When it comes to Endorsements on LinkedIn, I will only endorse someone if I know their proficiency in that specific skill. Essentially, when you endorse someone you should be willing and able to speak to that person’s capabilities in that specific skill. If you don’t know—you shouldn’t be endorsing them for that skill.
Social Media in general has become a way of life. We’re using in for entertainment but also to stay current. How are you using it?
I am active on Facebook, Instagram and of course, LinkedIn. I have a Twitter account and while I use it occasionally, I don’t use it often.
I use Facebook primarily for personal reasons – but I’m also a member of a couple of great Professional Moms groups on there. I use Instagram with family and friends only because I love to share photos of my daughter, and I don’t like to do that publicly.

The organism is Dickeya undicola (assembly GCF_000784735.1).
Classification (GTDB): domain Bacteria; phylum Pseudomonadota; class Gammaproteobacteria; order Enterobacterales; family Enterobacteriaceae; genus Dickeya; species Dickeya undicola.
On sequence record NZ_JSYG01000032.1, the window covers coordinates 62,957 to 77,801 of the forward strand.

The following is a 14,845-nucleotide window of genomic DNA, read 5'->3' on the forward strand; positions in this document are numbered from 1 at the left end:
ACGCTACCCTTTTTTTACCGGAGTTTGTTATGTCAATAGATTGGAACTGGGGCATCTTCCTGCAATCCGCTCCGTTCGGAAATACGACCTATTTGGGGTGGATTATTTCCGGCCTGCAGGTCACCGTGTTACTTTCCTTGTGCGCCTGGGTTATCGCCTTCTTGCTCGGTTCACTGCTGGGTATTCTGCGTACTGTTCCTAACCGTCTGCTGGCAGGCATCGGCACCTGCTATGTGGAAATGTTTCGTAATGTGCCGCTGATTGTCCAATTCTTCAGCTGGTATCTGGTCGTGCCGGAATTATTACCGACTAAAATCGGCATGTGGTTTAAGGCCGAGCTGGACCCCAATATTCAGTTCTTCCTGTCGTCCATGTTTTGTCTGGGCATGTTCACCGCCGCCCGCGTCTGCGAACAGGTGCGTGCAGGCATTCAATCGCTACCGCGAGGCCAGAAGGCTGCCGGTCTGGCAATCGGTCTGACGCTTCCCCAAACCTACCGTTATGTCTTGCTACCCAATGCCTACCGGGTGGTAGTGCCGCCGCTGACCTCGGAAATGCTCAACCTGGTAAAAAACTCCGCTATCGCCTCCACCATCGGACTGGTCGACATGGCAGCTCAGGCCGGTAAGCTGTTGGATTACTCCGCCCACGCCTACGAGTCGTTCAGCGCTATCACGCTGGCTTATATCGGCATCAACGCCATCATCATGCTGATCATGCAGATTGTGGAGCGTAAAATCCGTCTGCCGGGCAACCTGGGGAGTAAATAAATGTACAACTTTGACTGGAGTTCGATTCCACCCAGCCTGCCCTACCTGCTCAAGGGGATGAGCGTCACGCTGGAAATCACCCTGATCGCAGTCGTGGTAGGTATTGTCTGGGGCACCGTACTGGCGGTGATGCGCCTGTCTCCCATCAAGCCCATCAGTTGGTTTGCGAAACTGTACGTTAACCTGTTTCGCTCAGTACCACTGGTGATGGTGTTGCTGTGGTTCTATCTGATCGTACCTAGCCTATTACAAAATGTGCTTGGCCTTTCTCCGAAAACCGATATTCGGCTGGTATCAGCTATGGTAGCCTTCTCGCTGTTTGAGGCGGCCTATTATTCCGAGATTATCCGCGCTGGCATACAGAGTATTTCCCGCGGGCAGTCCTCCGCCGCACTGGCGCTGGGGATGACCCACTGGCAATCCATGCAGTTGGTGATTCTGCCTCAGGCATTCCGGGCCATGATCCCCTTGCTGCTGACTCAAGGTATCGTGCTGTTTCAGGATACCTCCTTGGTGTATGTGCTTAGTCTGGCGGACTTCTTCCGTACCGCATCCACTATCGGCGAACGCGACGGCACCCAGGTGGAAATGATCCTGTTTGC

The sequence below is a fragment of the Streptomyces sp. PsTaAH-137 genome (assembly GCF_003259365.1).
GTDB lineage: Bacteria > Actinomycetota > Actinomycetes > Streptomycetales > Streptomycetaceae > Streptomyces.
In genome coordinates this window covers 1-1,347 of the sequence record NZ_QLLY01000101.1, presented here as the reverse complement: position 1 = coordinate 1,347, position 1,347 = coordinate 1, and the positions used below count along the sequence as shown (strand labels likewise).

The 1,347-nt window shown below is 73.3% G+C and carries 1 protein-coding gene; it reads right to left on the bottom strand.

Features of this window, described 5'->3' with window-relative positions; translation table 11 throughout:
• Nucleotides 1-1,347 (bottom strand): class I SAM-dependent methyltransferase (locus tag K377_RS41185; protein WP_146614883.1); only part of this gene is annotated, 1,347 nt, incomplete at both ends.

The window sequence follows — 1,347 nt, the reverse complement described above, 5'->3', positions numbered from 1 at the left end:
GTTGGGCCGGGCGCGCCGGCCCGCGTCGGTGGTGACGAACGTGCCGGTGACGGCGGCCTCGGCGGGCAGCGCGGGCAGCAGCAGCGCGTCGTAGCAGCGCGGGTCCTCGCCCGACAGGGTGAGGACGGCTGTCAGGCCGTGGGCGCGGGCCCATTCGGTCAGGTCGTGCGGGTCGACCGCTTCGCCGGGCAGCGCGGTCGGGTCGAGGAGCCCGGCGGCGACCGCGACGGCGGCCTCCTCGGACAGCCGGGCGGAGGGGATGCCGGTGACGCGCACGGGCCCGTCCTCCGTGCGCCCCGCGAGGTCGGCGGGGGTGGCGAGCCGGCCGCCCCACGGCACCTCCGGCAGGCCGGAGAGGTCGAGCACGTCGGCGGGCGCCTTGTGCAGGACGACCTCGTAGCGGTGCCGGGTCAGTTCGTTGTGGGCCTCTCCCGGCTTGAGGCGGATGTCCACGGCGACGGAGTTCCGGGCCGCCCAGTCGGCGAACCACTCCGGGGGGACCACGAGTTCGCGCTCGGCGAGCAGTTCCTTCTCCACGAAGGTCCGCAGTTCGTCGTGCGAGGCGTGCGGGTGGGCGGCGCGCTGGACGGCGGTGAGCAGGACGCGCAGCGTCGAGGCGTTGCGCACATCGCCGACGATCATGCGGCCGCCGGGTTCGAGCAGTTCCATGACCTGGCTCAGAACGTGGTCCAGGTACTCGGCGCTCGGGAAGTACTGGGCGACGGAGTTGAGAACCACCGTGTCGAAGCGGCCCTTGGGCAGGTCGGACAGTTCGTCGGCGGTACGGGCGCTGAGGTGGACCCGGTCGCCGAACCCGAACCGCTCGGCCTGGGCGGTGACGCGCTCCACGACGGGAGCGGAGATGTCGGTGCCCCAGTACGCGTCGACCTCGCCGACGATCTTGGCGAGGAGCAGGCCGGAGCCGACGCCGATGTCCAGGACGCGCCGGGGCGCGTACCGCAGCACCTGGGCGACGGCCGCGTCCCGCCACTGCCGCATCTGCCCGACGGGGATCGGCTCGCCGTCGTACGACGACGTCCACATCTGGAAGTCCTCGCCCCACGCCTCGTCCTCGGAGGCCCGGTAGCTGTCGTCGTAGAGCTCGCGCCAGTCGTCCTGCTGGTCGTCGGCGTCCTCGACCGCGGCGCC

I use LinkedIn for professional reasons— I participate in discussions, network and share knowledge and my professional opinions.
I do cross promote though. For example, if I write a post on LinkedIn, I’ll share it on Facebook and Twitter. Same goes for a professional event – I’ll engage on Twitter if there is a hashtag for the event and I’ll also post pictures on Instagram. I think it’s important to understand how you can share content across multiple channels, tweaking it for each specific audience.
Depending on the field of interest we can stay current with the use of Twitter and Facebook when thinking about going back to work. What should we know?